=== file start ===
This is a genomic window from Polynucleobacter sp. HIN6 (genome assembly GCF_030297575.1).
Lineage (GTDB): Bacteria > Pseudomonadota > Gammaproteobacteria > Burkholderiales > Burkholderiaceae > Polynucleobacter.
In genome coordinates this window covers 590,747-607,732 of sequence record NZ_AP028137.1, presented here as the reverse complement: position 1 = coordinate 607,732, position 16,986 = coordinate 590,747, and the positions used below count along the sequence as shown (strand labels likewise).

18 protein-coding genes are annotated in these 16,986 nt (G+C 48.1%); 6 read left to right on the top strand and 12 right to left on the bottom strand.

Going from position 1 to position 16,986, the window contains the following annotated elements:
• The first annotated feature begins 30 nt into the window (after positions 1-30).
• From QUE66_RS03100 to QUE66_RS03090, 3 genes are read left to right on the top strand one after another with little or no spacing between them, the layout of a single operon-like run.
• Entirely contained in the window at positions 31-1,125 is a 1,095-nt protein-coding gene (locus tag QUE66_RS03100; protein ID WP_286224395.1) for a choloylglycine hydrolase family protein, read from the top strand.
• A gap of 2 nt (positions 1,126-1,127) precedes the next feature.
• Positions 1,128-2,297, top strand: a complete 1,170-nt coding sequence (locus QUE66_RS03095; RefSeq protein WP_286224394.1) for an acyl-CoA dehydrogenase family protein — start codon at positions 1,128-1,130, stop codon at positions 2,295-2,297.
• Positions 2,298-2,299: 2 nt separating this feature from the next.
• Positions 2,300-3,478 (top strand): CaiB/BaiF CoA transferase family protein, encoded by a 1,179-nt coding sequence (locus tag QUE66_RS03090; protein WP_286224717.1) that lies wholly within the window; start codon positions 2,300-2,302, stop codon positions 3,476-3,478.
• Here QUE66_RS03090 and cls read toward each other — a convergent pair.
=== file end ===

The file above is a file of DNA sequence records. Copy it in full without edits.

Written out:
This is a genomic window from Polynucleobacter sp. HIN6 (genome assembly GCF_030297575.1).
Lineage (GTDB): Bacteria > Pseudomonadota > Gammaproteobacteria > Burkholderiales > Burkholderiaceae > Polynucleobacter.
In genome coordinates this window covers 590,747-607,732 of sequence record NZ_AP028137.1, presented here as the reverse complement: position 1 = coordinate 607,732, position 16,986 = coordinate 590,747, and the positions used below count along the sequence as shown (strand labels likewise).

18 protein-coding genes are annotated in these 16,986 nt (G+C 48.1%); 6 read left to right on the top strand and 12 right to left on the bottom strand.

Going from position 1 to position 16,986, the window contains the following annotated elements:
• The first annotated feature begins 30 nt into the window (after positions 1-30).
• From QUE66_RS03100 to QUE66_RS03090, 3 genes are read left to right on the top strand one after another with little or no spacing between them, the layout of a single operon-like run.
• Entirely contained in the window at positions 31-1,125 is a 1,095-nt protein-coding gene (locus tag QUE66_RS03100; protein ID WP_286224395.1) for a choloylglycine hydrolase family protein, read from the top strand.
• A gap of 2 nt (positions 1,126-1,127) precedes the next feature.
• Positions 1,128-2,297, top strand: a complete 1,170-nt coding sequence (locus QUE66_RS03095; RefSeq protein WP_286224394.1) for an acyl-CoA dehydrogenase family protein — start codon at positions 1,128-1,130, stop codon at positions 2,295-2,297.
• Positions 2,298-2,299: 2 nt separating this feature from the next.
• Positions 2,300-3,478 (top strand): CaiB/BaiF CoA transferase family protein, encoded by a 1,179-nt coding sequence (locus tag QUE66_RS03090; protein WP_286224717.1) that lies wholly within the window; start codon positions 2,300-2,302, stop codon positions 3,476-3,478.
• Here QUE66_RS03090 and cls read toward each other — a convergent pair.